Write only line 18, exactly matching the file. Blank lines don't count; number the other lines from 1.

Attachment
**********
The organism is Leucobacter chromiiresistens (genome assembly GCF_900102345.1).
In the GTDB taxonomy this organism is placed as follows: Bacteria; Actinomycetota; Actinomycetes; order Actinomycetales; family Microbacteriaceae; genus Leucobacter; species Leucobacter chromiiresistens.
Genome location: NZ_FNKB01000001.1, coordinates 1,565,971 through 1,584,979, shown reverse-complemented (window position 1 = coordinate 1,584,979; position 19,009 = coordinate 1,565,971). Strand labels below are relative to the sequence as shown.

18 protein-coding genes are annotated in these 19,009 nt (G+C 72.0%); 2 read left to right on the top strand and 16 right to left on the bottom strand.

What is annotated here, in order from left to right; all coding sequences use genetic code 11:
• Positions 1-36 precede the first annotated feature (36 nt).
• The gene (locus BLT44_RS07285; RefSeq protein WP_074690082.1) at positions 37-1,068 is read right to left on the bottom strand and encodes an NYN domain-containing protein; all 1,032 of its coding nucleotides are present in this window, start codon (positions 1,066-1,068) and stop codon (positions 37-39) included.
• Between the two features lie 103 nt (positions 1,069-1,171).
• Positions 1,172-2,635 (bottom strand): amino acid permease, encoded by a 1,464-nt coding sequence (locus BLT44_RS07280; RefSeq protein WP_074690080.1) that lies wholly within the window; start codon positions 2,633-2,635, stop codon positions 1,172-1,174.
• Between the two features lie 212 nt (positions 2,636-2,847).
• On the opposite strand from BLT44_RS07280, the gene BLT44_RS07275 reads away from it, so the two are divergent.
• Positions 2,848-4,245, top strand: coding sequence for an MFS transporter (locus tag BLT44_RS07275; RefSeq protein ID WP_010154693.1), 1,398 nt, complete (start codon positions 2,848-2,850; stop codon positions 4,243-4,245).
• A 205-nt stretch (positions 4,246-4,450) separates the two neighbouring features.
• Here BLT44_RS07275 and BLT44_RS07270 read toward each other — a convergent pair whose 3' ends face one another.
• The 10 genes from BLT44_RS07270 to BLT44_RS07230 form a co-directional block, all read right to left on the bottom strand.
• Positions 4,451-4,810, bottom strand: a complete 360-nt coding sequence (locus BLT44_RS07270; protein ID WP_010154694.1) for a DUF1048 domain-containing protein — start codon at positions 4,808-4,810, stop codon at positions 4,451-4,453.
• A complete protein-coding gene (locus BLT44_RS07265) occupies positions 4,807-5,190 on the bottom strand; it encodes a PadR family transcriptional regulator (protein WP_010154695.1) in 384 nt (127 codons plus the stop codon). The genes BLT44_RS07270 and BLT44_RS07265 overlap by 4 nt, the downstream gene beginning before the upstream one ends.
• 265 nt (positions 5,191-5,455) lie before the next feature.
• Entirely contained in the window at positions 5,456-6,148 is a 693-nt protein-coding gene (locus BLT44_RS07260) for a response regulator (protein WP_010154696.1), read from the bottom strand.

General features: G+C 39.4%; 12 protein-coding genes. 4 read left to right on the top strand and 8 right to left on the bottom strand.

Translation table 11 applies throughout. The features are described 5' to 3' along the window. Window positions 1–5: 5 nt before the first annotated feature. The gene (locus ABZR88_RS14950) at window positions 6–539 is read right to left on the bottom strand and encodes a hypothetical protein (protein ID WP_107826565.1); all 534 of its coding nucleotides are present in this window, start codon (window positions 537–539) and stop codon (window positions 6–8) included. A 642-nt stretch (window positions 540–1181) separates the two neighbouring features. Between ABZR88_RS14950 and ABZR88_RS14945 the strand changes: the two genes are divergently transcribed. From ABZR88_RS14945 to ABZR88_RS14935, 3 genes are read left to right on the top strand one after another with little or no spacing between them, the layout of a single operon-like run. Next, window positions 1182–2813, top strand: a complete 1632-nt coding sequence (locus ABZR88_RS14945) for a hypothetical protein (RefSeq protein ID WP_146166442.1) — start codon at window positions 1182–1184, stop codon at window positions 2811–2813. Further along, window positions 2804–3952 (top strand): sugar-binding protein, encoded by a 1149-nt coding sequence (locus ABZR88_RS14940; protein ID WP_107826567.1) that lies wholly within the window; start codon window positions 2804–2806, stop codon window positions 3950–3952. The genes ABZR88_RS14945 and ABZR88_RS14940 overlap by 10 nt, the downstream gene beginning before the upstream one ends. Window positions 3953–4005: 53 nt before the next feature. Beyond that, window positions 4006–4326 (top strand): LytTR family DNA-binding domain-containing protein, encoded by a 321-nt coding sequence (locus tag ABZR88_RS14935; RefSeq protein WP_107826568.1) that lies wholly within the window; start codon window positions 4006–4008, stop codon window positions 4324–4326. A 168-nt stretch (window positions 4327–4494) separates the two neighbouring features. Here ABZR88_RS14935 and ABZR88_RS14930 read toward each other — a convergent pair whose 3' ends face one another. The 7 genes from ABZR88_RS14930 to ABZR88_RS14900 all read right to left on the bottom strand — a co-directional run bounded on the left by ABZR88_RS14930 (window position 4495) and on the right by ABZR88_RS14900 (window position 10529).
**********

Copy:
• 265 nt (positions 5,191-5,455) lie before the next feature.